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Tell me that if you didn’t see that in a newspaper that you wouldn’t immediately go “ick” and then read it. I was not looking for this article*** but it jumped out at me while I was reading something else about someone who is a collateral ancestor. The article is from The Call-Leader (Elwood, Indiana) printed on Thursday, June 29, 1916 on page 8. I found the newspaper on Newspapers.com https://www.newspapers.com/image/87580544 and saved it as a pdf on February 2, 2016.

The article mentions that 54-year-old, D W Hunt, married Lillian Lyda Young in Charleston, West Virginia. Hunt was a neighbor of the Young family, knew his intended since birth, and vowed that he would marry her some day. Have I said “ick” yet?

Don’t you wonder what was going through the minds of her parents – especially since it was “understood almost since her birth that Hunt was to have her for his bride”? Perhaps they were happy that their young daughter was so well loved (I hope that’s the right word!) and knew she would be well taken care of.

I sought out records to see what transpired after Hunt and his wife were married. First, I found the marriage record – yes, there it was in black and white – on FamilySearch.org (Citation: “West Virginia Marriages, 1780-1970,” database, FamilySearch(https://familysearch.org/ark:/61903/1:1:NMGL-44T : accessed 3 February 2016), D W Hunt and Lillian Lyda Young, 1916; citing Kanawha, , county clerks, West Virginia; FHL microfilm 521,721.). Clicking to the wvculture.org site, I found the digital image of the record. Sure enough, a D W Hunt married Lillian Lyda Young on May 14, 1916 in Villa, Kanawha, West Virginia with her mother’s consent. (On a side note: I also saw another marriage recorded for a 70-year-old groom and a 30-year-old bride.) It lists Hunt as a widower (so I guess he really didn’t wait, did he?).

In the 1920 US Census records (“United States Census, 1920,” database with images, FamilySearch(https://familysearch.org/ark:/61903/1:1:MNLQ-WG8 : accessed 3 February 2016), Daniel D Hunt, Aarons Fork, Kanawha, West Virginia, United States; citing sheet 6A, NARA microfilm publication T625 (Washington D.C.: National Archives and Records Administration, n.d.); FHL microfilm 1,821,957.), Daniel D Hunt is 58 years old (birth about 1862 in West Virginia) and Lillian L is 20 years old (birth about 1900 in West Virginia). Included in the household are Daniel’s two sons from his first marriage – Emmit age 16 and David age 14 – as well as the couple’s two children – Ruth age 2 1/2 and Hallie age 3 months.

I went back to the 1900 US Census to see if Lillian had already been born, and there she was living in Malden in Kanawha county at age 9 months. Besides her parents, David and Ellen, there were four other siblings (Pearl, Charles, Nellie and Alfred) all older than Lillian. Ellen died within the next year or so because in the 1910 US Census, Lillian is living with her father and her stepmother, Mary. David and Mary had been married for six years.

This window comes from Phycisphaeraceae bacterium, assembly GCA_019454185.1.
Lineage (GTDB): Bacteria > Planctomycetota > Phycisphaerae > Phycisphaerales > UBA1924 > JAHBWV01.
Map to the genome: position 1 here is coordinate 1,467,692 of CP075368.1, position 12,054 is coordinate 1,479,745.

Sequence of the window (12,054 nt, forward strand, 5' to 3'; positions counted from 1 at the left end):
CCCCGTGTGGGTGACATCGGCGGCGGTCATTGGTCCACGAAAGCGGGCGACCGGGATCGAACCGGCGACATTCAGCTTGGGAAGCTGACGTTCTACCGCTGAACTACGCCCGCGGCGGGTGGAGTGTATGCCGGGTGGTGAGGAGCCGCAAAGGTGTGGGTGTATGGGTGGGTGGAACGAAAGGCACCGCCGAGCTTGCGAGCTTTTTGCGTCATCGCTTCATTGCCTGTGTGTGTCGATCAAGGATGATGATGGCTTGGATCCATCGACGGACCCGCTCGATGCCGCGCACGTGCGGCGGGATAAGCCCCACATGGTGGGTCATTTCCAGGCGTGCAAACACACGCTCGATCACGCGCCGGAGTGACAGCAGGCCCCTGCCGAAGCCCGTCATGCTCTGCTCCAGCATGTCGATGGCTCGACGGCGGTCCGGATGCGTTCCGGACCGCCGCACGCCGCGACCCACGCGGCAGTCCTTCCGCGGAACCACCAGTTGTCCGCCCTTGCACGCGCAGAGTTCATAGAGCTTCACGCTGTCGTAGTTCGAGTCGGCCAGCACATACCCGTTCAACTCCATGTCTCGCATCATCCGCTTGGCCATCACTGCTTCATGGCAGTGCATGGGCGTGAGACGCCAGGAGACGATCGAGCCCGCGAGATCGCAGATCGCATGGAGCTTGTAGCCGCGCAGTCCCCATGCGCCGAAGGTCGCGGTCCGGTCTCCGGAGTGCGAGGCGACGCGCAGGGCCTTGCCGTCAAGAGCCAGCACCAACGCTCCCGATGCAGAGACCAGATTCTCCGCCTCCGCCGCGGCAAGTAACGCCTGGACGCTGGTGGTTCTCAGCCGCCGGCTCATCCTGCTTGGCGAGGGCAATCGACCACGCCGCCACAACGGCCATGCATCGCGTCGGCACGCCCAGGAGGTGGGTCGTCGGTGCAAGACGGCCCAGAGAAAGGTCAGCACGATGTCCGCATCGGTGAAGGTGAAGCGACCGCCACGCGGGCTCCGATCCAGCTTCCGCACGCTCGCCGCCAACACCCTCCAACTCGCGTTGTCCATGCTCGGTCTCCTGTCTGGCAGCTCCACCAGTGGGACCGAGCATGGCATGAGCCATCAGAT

Daniel Webster Hunt is found in the 1900 Census with his first wife, Fanny, and four children: Mary, Daniel, Alice, and Jarrett. In the 1910 Census, besides he and his wife are the following children: Jarrett, Emmit, and David. So Daniel had children much older than Lillian – not unheard of – but makes one wonder what his oldest children, Mary, Daniel, Alice and Jarrett, thought when their father married a sixteen year old girl.

In 1930, Daniel and Lillian have added a son to their family – William. He was six years old. By 1940, their daughter Hallie Helen Hunt had married Woodrow Chandler and had a son, Jackie Lee, aged 1 (all living with the couple). Their son, William, was still residing with them. Interesting tidbit: the date of the enumeration was April 29, 1940. On another date – April 9, 1940, Daniel is enumerated at his oldest daughter’s home (Mary Coleman) as widowed. Yes, this is the same person via further research of records. Then the absolute kicker is that looking at Daniel’s headstone on Find a Grave (Memorial #51249810), his death date is April 9, 1940. Head scratching records – those are! And there is Lillian buried next to him – she died in 1962 (Find a Grave Memorial #51258652). In order to make sense of the two 1940 census sheets and the death date, my conclusion is that they really did follow the instructions which was to list who was living in the household on April 1, 1940 (not on the date of enumeration). Lillian is the person who answered the questions as indicated by the X marked next to her name. She listed herself as a widow but crossed it out and changed it to married – because she was married on April 1. In Mary’s household, there isn’t an X to indicate who answered the questions. Since her mother – Daniel’s first wife – was dead, that leaves me to believe that is the reason Daniel was listed as a widower – perhaps a Freudian slip, and they didn’t recognize Lillian as the current Mrs. Hunt?